- Another overlooked fact: you can round-robin a nameserver glue record. We've tried it and don't find it near as effective as DNS anycast, but in a DOS situation, if you can add more warm spares to your nameserver glue records, then do it. Again, this diffuses the attack. "Regional outages" may indeed be a euphemism but it really is better than "everything is down hard".
- Here's one we learned the hard-way: don't have your nameservers in the same netblocks as your web interface and data storage, especially if you provide infrastructure services. If your nameservers are going to get clobbered you at least want to be able to get email and maybe provide a modicum of critical services to your users, something you can't do if your entire operation is within the same /24 that has been null routed by your upstream providers.
If I can perhaps add some comments to this theme: I would not wish a nameserver outage on any DNS provider. And you can believe me, when it happens, the people inside that company are tearing their hair out, suffering extreme mental anguish and pulling out all the stops to restore services. When I see a DNS provider taken out by a DOS attack and chatter on twitter, etc along the lines of "XYZDNS is down #fail #fail #fail" I want to thwap those people upside the head. Get a life. Do you think your DNS provider is out on the golf course while his business is being taken apart by a DOS?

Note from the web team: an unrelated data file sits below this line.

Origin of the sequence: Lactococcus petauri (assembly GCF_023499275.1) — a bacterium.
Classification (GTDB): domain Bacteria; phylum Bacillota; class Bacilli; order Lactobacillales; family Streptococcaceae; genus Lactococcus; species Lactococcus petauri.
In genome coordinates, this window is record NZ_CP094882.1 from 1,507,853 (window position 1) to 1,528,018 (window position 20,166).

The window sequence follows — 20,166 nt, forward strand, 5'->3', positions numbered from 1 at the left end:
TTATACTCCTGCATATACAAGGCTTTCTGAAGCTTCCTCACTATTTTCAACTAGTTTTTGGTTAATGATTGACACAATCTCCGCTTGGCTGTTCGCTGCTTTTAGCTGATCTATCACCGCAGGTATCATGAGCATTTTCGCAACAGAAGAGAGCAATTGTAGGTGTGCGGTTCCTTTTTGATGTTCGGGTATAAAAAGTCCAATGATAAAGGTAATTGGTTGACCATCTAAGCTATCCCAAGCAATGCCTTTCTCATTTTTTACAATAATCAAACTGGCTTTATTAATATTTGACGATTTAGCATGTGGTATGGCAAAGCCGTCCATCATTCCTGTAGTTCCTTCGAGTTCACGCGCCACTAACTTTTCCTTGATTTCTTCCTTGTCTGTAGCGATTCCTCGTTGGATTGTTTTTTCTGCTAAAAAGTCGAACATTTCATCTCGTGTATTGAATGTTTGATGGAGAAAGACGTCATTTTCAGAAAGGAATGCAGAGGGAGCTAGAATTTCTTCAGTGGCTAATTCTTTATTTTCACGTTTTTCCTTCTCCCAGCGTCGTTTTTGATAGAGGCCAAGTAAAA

While I am a businessman and we are a for-profit company, I do not relish gaining business at the expense of a DNS provider who's down because of a DOS attack. I'd rather gain customers on price, service offerings, customer support, our good looks, anything but a competitor going down because of a DOS. I guess because I've been there, I know how it feels. (Not all DNS providers take this view, in fact some of them pounce with glee when the opportunity presents itself, firing up the telemarketing crew to cold call the fallen provider's customers. If you're a customer of ours you have perhaps received such a call in the past).
DOS attacks are criminal acts. Get pissed off at the criminals who undertake them, not the people who are on the front lines of having to deal with them. Use these tips to stay online regardless of who your DNS provider is. I'm not advocating you stop using your existing DNS provider, but rather you modify your tactics so that instead of your DNS host becoming your single DNS host, it becomes more of a "DNS infrastructure management" role, that you use to setup and maintain multiple DNS structures (combining in-band nameservers from your DNS host with out-of-band nameservers outside their cloud), and warm spares.
Update (Jan 08/2012):
Since we posted this, we have since rolled out easyRoute53, a management UI for Amazon AWS Route53 DNS. We heard back from a few members after the most recent DDoS attack (unfortunately, against us), that they were able to use this to export their DNS to Route53 and add or switch to Route53 for the duration of the attack. See easyRoute53.com or this blog post for more details.
Update (Dec 06/2012):
Since we posted this we have most recently announced Proactive Nameservers, a patent-pending system that basically automates and implements the "warm spares" approach we outline above. Think of it as "hot swappable nameservers" or "nameserver failover". See http://proactivenameservers.com.